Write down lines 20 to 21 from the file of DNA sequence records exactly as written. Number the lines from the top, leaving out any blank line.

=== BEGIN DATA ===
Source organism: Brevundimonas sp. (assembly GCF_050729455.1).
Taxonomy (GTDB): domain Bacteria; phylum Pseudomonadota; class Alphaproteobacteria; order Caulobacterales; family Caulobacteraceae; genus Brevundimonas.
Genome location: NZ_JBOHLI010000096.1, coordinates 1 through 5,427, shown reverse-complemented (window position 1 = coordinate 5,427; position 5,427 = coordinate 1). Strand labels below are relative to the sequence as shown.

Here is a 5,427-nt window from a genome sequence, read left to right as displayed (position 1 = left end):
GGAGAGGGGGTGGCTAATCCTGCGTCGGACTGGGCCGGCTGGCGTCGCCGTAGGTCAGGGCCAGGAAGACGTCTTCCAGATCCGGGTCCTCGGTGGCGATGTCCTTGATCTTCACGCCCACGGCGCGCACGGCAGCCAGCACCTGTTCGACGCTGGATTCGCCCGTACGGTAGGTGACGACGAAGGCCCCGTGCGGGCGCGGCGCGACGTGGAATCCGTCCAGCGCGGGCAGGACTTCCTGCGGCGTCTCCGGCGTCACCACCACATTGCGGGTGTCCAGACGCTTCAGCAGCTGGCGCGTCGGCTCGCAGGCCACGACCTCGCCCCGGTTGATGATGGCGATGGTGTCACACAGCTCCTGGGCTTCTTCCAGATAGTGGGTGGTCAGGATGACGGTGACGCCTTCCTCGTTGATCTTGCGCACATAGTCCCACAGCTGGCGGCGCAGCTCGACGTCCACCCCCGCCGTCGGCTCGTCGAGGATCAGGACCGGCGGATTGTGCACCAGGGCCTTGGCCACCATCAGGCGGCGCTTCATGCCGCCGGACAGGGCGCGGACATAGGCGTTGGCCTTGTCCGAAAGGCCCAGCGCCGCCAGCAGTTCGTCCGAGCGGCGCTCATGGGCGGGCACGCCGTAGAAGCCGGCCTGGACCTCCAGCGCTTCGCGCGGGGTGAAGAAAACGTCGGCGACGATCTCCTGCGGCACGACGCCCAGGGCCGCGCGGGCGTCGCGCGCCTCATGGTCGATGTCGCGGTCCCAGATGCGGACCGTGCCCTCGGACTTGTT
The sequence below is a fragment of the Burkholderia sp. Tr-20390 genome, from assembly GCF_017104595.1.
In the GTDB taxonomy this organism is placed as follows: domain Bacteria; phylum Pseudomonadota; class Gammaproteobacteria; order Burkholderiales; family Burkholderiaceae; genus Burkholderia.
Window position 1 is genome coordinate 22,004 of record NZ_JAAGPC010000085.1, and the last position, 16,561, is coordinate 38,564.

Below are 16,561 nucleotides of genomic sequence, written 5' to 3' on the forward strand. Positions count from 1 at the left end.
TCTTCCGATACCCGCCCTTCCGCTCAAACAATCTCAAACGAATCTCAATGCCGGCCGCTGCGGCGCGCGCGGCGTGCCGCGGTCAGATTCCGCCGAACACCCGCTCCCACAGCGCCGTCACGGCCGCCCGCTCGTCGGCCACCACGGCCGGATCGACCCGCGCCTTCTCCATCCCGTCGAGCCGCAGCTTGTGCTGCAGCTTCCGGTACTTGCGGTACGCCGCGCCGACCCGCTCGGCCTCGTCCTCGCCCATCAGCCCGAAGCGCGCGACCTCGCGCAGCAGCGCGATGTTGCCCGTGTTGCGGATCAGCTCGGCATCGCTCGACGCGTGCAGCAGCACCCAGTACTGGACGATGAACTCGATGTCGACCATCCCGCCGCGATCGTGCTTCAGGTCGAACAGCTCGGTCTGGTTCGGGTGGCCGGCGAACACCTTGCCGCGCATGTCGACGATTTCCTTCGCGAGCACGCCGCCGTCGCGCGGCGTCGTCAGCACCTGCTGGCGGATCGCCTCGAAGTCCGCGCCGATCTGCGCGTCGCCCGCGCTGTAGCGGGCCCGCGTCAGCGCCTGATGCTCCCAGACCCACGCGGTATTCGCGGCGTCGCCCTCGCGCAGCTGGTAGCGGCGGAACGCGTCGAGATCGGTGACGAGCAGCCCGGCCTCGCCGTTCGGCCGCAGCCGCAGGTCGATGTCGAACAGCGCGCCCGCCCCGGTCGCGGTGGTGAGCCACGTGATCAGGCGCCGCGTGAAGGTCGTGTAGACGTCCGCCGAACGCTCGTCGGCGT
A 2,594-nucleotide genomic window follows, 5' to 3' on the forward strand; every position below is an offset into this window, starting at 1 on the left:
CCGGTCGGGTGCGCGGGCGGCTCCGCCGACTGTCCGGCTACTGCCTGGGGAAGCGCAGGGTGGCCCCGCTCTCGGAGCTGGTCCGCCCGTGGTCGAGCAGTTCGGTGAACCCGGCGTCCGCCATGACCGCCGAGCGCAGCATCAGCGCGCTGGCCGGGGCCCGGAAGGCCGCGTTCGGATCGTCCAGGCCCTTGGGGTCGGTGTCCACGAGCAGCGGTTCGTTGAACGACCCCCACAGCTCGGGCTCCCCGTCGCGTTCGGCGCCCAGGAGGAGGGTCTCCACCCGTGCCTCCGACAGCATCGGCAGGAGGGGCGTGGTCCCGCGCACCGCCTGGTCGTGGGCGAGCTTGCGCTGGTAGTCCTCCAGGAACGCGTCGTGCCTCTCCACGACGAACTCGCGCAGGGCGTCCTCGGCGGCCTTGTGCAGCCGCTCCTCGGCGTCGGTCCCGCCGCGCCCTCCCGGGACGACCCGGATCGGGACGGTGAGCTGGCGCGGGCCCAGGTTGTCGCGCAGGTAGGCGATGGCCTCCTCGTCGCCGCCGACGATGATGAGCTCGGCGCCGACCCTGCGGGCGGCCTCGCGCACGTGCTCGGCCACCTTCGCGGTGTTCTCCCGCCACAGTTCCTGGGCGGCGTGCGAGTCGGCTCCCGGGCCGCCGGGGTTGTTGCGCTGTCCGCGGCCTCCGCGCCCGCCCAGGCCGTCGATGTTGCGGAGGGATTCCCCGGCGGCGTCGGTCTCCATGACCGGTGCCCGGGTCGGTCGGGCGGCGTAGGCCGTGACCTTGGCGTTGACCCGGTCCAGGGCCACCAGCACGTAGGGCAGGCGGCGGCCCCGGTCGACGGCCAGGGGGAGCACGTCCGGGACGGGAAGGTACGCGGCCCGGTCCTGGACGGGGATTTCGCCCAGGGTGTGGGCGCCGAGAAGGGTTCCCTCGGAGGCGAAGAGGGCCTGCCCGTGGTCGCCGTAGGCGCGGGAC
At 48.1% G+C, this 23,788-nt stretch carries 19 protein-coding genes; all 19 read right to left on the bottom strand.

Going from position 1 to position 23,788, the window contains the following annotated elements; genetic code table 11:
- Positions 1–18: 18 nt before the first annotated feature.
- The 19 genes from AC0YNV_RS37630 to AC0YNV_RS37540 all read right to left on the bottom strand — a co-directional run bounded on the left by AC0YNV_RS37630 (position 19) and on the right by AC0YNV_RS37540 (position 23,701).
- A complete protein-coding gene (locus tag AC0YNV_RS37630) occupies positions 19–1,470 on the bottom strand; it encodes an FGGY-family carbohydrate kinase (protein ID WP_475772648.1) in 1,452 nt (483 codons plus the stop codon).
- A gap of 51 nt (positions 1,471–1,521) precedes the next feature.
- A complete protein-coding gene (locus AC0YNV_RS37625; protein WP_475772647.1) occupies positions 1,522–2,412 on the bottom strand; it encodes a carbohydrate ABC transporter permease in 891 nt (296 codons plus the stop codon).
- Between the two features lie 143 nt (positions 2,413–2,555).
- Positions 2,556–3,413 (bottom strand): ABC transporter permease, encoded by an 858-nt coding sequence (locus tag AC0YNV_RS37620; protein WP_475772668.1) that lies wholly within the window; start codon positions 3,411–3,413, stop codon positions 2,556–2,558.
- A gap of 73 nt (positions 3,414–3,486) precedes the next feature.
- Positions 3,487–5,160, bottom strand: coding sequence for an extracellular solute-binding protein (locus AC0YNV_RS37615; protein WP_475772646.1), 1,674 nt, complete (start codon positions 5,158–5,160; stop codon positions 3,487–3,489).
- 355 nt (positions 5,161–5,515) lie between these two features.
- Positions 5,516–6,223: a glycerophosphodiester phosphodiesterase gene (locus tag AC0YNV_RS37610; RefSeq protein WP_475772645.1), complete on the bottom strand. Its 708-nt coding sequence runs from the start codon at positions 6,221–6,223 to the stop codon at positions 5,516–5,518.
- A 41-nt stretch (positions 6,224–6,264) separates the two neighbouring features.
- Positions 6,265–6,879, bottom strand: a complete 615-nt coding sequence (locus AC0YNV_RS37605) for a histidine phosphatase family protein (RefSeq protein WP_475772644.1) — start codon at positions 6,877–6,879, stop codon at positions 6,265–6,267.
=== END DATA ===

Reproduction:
- Between the two features lie 143 nt (positions 2,413–2,555).
- Positions 2,556–3,413 (bottom strand): ABC transporter permease, encoded by an 858-nt coding sequence (locus tag AC0YNV_RS37620; protein WP_475772668.1) that lies wholly within the window; start codon positions 3,411–3,413, stop codon positions 2,556–2,558.